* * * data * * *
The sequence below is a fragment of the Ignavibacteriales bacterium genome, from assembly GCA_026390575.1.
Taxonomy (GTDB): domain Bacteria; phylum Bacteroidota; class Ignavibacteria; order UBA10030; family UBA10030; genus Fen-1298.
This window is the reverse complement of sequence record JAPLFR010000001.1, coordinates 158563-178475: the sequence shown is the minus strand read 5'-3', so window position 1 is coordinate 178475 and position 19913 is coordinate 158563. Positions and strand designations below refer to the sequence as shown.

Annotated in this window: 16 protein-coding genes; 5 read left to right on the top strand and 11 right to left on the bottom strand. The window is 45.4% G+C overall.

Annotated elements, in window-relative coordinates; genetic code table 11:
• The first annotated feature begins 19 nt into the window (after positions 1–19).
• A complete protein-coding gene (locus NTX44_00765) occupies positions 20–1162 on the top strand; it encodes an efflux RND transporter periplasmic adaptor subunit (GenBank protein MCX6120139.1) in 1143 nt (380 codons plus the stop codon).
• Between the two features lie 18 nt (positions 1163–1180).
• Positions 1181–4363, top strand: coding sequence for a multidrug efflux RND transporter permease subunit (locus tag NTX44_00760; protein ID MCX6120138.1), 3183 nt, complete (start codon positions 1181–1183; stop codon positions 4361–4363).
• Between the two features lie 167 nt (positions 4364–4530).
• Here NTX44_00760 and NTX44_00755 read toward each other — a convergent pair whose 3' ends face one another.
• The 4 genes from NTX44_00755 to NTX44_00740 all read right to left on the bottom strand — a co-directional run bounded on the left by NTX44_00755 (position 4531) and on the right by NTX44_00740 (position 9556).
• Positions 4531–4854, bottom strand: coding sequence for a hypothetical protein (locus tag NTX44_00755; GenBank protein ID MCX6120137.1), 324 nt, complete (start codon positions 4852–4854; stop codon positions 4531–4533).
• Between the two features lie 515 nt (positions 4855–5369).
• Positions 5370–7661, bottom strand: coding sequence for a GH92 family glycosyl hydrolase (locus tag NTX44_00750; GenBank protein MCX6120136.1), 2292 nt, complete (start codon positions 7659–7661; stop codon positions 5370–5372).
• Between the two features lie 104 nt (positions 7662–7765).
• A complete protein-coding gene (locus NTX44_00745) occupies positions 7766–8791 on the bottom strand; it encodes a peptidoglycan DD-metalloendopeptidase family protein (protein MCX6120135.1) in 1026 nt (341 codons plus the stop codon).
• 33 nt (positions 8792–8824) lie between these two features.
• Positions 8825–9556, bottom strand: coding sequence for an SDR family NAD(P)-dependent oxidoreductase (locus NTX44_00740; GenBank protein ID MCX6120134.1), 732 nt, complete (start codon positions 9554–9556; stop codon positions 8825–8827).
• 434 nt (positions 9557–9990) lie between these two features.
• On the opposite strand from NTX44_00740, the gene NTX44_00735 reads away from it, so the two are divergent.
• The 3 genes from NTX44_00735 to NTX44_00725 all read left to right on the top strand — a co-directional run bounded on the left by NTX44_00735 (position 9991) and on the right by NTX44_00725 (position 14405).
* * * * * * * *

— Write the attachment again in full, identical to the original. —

The sequence below is a fragment of the Ignavibacteriales bacterium genome, from assembly GCA_026390575.1.
Taxonomy (GTDB): domain Bacteria; phylum Bacteroidota; class Ignavibacteria; order UBA10030; family UBA10030; genus Fen-1298.
This window is the reverse complement of sequence record JAPLFR010000001.1, coordinates 158563-178475: the sequence shown is the minus strand read 5'-3', so window position 1 is coordinate 178475 and position 19913 is coordinate 158563. Positions and strand designations below refer to the sequence as shown.

Annotated in this window: 16 protein-coding genes; 5 read left to right on the top strand and 11 right to left on the bottom strand. The window is 45.4% G+C overall.

Annotated elements, in window-relative coordinates; genetic code table 11:
• The first annotated feature begins 19 nt into the window (after positions 1–19).
• A complete protein-coding gene (locus NTX44_00765) occupies positions 20–1162 on the top strand; it encodes an efflux RND transporter periplasmic adaptor subunit (GenBank protein MCX6120139.1) in 1143 nt (380 codons plus the stop codon).
• Between the two features lie 18 nt (positions 1163–1180).
• Positions 1181–4363, top strand: coding sequence for a multidrug efflux RND transporter permease subunit (locus tag NTX44_00760; protein ID MCX6120138.1), 3183 nt, complete (start codon positions 1181–1183; stop codon positions 4361–4363).
• Between the two features lie 167 nt (positions 4364–4530).
• Here NTX44_00760 and NTX44_00755 read toward each other — a convergent pair whose 3' ends face one another.
• The 4 genes from NTX44_00755 to NTX44_00740 all read right to left on the bottom strand — a co-directional run bounded on the left by NTX44_00755 (position 4531) and on the right by NTX44_00740 (position 9556).
• Positions 4531–4854, bottom strand: coding sequence for a hypothetical protein (locus tag NTX44_00755; GenBank protein ID MCX6120137.1), 324 nt, complete (start codon positions 4852–4854; stop codon positions 4531–4533).
• Between the two features lie 515 nt (positions 4855–5369).
• Positions 5370–7661, bottom strand: coding sequence for a GH92 family glycosyl hydrolase (locus tag NTX44_00750; GenBank protein MCX6120136.1), 2292 nt, complete (start codon positions 7659–7661; stop codon positions 5370–5372).
• Between the two features lie 104 nt (positions 7662–7765).
• A complete protein-coding gene (locus NTX44_00745) occupies positions 7766–8791 on the bottom strand; it encodes a peptidoglycan DD-metalloendopeptidase family protein (protein MCX6120135.1) in 1026 nt (341 codons plus the stop codon).
• 33 nt (positions 8792–8824) lie between these two features.
• Positions 8825–9556, bottom strand: coding sequence for an SDR family NAD(P)-dependent oxidoreductase (locus NTX44_00740; GenBank protein ID MCX6120134.1), 732 nt, complete (start codon positions 9554–9556; stop codon positions 8825–8827).
• 434 nt (positions 9557–9990) lie between these two features.
• On the opposite strand from NTX44_00740, the gene NTX44_00735 reads away from it, so the two are divergent.
• The 3 genes from NTX44_00735 to NTX44_00725 all read left to right on the top strand — a co-directional run bounded on the left by NTX44_00735 (position 9991) and on the right by NTX44_00725 (position 14405).